I laughed, because a few weeks ago I had been on a date just like that, and things were still going really well.  It was like spring inside my chest: sparks and sunlight.  I wanted more of it.  But the winter memories of a ghost still occasionally haunted me, popping out of corners late at night to rattle his chains in my heart.

I told her, “I know what you mean, but those are just a day, or two at best. They don’t stay.  Around here, you have one good day and then winter bullies its way in again.”  She nodded with a wry grimace. “No, they don’t stay. But-” she jabbed a finger in the air. “They come back.

“It’s not a process, remember.  There’s no one-step, two-step, three-step, four.  Maybe you meet someone and have this great connection and spring is coming- you can feel it, that glorious sunshiny day- and then boom. You hear your ex is dating someone else. Or it’s their birthday, or you see them out at a bar. Winter in Pennsylvania clings desperately to the remnants of his season.  He’ll throw a few more icy winds and early April flurries in your healing face.  But he can’t hold on forever, dear, and neither can you.  That’s just nature. Cycles. Gardeners know them; women know them.  Spring comes, every year. And time heals, every day.”

Suddenly she smiled and laughed at herself a little and shook her long blonde hair back over her shoulders.  “Sorry,” she said, “I always get a bit maudlin when I drink wine.”  And then she shot me one piercing glance from her blue eyes and said, “Be happy”, and she got up and walked out the door.  I hadn’t even realized her wine glass was empty.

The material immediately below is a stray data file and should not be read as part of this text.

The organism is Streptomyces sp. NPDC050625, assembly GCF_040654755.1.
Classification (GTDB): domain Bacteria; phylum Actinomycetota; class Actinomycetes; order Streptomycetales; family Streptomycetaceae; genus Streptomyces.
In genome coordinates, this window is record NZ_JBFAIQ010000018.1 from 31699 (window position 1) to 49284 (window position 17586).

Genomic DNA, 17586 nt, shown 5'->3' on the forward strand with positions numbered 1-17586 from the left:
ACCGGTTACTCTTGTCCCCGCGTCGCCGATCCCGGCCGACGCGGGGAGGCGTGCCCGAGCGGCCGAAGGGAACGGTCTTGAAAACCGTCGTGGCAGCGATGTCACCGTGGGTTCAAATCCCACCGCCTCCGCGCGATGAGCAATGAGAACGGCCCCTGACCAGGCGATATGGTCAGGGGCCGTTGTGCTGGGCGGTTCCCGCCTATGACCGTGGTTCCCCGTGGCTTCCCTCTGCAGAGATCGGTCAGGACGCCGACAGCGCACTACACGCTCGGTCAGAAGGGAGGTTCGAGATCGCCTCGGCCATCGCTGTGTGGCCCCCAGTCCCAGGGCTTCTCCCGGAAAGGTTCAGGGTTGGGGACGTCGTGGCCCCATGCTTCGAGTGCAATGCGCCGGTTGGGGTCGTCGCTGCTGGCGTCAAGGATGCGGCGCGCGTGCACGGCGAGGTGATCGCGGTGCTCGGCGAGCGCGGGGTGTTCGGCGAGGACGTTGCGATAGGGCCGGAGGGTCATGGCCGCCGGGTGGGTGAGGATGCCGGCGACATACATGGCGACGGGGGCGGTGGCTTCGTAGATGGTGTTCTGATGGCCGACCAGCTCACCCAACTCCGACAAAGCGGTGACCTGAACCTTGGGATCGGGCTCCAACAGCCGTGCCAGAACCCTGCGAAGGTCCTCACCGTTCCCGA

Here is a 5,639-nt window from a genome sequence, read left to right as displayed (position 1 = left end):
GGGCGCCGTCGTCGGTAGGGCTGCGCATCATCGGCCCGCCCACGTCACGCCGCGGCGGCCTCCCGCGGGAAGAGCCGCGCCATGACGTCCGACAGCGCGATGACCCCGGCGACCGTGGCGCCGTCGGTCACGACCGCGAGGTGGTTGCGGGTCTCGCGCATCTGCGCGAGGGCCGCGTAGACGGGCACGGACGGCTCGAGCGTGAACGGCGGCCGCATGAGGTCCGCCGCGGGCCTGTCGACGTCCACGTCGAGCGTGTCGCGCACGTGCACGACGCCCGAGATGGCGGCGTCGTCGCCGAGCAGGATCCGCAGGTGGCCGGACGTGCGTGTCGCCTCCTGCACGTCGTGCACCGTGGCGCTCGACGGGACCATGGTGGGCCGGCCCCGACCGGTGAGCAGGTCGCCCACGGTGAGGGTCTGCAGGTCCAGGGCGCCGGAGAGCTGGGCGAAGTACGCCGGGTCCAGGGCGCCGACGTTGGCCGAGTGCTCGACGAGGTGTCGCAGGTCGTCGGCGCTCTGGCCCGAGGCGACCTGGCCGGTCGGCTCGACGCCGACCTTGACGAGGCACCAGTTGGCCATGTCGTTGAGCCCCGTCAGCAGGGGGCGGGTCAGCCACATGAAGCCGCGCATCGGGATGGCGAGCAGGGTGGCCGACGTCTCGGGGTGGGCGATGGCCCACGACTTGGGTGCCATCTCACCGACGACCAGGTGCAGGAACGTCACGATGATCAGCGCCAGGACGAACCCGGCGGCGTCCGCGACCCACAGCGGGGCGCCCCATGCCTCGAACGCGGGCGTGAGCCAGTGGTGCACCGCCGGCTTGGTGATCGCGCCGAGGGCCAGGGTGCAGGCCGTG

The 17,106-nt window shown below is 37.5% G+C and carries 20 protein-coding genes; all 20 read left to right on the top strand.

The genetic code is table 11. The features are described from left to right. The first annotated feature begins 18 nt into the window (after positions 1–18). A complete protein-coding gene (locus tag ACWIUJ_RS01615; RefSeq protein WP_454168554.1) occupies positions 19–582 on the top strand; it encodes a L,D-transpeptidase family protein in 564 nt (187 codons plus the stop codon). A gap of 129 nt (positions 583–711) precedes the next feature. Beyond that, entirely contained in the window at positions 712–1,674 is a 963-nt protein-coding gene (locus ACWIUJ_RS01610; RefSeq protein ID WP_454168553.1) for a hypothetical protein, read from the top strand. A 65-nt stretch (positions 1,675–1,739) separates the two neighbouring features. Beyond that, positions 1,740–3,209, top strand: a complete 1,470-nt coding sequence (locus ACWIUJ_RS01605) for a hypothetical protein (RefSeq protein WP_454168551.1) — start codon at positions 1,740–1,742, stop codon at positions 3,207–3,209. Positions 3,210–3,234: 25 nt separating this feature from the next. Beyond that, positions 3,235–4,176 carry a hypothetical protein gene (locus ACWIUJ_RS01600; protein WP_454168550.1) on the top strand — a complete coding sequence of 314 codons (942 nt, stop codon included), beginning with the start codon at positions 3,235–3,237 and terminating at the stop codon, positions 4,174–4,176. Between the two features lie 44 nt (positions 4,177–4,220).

The restaurant was humming with the noise of a busy dining room.  Glasses clinked and people laughed and the strong, spicy scent of rosemary and basil graced the air like a benediction. I sat there for a few minutes, enjoying the weight of sparks and sunshine inside me, thinking about healing and happiness.  And I knew that I was.  I am.

So I picked up my phone, and I called my boyfriend, and I said “hey handsome, how was your day?”

– – – –

Healing, like spring, is a gift of God and nature. But in the paradoxical way of all God’s gifts, it asks something from you in return.  You can heal without being happy. You can stare at the smooth scars on your heart forever, wondering how and why. Or you can smile, dance, drink cold white wine in the summer twilight, burn your fingers trying to eat meat straight off the grill.  And on those occasional nights when the stormy wind gusts and the sky is dark and troubled and something triggers your old heartbreak like an arthritic ache in your bones, don’t hide from the rain.  Go out and dance in it.  Make it good.  Make it beautiful.


I have been captivated by running water lately. I cannot get enough of the motion of light upon water, of the idea of a cleansing stream.  Baptism captivates me as well, both the sacrament and just the idea of water running over my head, making me new, making all things new.  I stand in my pew at Mass and sing the Gloria, thinking all the time, baptize me.  Make me a girl with hands lifted in joy.  Make me a girl whose strength is from the Lord.  Cleanse me. Make me a girl who learns from my regrets, not burying them deep.  Heal me. Make me a hopeful girl, eyes lifted to the hills and feet set firm on the path.   

He is forging me anew.

In the midst of refining fire, I see water every day, I hear the fast-flowing streams in my head. I hold a thousand different memories of water catapulted over rocks, pounding down into pools, misty white and fine as silk blowing around me.